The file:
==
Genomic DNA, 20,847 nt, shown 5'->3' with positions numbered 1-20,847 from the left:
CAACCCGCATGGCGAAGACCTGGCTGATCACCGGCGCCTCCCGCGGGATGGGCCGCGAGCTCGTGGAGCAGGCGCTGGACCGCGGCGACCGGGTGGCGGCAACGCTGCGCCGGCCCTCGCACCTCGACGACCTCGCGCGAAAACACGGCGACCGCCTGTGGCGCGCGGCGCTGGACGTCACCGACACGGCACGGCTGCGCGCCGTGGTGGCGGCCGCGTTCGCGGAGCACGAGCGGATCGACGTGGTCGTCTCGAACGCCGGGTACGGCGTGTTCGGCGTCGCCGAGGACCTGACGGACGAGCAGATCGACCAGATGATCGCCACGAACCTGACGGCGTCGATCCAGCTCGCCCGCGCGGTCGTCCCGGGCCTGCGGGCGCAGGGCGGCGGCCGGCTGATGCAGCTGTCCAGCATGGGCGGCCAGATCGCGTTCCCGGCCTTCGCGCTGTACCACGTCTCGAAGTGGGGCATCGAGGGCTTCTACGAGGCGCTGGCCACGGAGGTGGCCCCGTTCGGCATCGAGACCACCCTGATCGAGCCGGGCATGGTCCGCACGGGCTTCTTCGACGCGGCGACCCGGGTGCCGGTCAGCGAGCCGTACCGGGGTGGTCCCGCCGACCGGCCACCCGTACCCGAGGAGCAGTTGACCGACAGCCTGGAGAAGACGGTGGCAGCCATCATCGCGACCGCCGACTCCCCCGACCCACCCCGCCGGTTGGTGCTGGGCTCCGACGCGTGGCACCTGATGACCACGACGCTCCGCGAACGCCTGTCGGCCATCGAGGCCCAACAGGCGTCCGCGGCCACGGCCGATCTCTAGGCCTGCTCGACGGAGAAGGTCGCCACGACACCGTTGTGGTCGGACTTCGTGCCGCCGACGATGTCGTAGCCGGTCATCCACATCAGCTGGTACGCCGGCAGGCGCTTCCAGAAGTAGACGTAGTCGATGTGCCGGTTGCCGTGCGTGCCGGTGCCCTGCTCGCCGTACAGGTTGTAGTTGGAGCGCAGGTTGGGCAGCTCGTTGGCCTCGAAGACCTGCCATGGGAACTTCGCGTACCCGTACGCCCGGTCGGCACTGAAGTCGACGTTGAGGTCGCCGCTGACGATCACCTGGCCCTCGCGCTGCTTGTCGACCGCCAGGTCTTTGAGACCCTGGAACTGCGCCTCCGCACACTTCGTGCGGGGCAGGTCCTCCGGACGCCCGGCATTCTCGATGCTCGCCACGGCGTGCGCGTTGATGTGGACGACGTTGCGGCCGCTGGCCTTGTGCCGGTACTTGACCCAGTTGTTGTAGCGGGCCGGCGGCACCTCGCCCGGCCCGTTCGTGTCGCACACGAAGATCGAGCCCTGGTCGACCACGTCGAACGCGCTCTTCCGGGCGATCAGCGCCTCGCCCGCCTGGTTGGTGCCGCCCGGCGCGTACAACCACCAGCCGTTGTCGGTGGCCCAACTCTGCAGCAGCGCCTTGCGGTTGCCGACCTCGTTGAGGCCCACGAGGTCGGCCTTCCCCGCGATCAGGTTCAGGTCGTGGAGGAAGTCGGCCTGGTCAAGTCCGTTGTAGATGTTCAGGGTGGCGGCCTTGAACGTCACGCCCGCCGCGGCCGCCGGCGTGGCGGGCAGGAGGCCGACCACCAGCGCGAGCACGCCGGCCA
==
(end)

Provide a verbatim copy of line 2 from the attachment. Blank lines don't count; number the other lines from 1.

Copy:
CAACCCGCATGGCGAAGACCTGGCTGATCACCGGCGCCTCCCGCGGGATGGGCCGCGAGCTCGTGGAGCAGGCGCTGGACCGCGGCGACCGGGTGGCGGCAACGCTGCGCCGGCCCTCGCACCTCGACGACCTCGCGCGAAAACACGGCGACCGCCTGTGGCGCGCGGCGCTGGACGTCACCGACACGGCACGGCTGCGCGCCGTGGTGGCGGCCGCGTTCGCGGAGCACGAGCGGATCGACGTGGTCGTCTCGAACGCCGGGTACGGCGTGTTCGGCGTCGCCGAGGACCTGACGGACGAGCAGATCGACCAGATGATCGCCACGAACCTGACGGCGTCGATCCAGCTCGCCCGCGCGGTCGTCCCGGGCCTGCGGGCGCAGGGCGGCGGCCGGCTGATGCAGCTGTCCAGCATGGGCGGCCAGATCGCGTTCCCGGCCTTCGCGCTGTACCACGTCTCGAAGTGGGGCATCGAGGGCTTCTACGAGGCGCTGGCCACGGAGGTGGCCCCGTTCGGCATCGAGACCACCCTGATCGAGCCGGGCATGGTCCGCACGGGCTTCTTCGACGCGGCGACCCGGGTGCCGGTCAGCGAGCCGTACCGGGGTGGTCCCGCCGACCGGCCACCCGTACCCGAGGAGCAGTTGACCGACAGCCTGGAGAAGACGGTGGCAGCCATCATCGCGACCGCCGACTCCCCCGACCCACCCCGCCGGTTGGTGCTGGGCTCCGACGCGTGGCACCTGATGACCACGACGCTCCGCGAACGCCTGTCGGCCATCGAGGCCCAACAGGCGTCCGCGGCCACGGCCGATCTCTAGGCCTGCTCGACGGAGAAGGTCGCCACGACACCGTTGTGGTCGGACTTCGTGCCGCCGACGATGTCGTAGCCGGTCATCCACATCAGCTGGTACGCCGGCAGGCGCTTCCAGAAGTAGACGTAGTCGATGTGCCGGTTGCCGTGCGTGCCGGTGCCCTGCTCGCCGTACAGGTTGTAGTTGGAGCGCAGGTTGGGCAGCTCGTTGGCCTCGAAGACCTGCCATGGGAACTTCGCGTACCCGTACGCCCGGTCGGCACTGAAGTCGACGTTGAGGTCGCCGCTGACGATCACCTGGCCCTCGCGCTGCTTGTCGACCGCCAGGTCTTTGAGACCCTGGAACTGCGCCTCCGCACACTTCGTGCGGGGCAGGTCCTCCGGACGCCCGGCATTCTCGATGCTCGCCACGGCGTGCGCGTTGATGTGGACGACGTTGCGGCCGCTGGCCTTGTGCCGGTACTTGACCCAGTTGTTGTAGCGGGCCGGCGGCACCTCGCCCGGCCCGTTCGTGTCGCACACGAAGATCGAGCCCTGGTCGACCACGTCGAACGCGCTCTTCCGGGCGATCAGCGCCTCGCCCGCCTGGTTGGTGCCGCCCGGCGCGTACAACCACCAGCCGTTGTCGGTGGCCCAACTCTGCAGCAGCGCCTTGCGGTTGCCGACCTCGTTGAGGCCCACGAGGTCGGCCTTCCCCGCGATCAGGTTCAGGTCGTGGAGGAAGTCGGCCTGGTCAAGTCCGTTGTAGATGTTCAGGGTGGCGGCCTTGAACGTCACGCCCGCCGCGGCCGCCGGCGTGGCGGGCAGGAGGCCGACCACCAGCGCGAGCACGCCGGCCA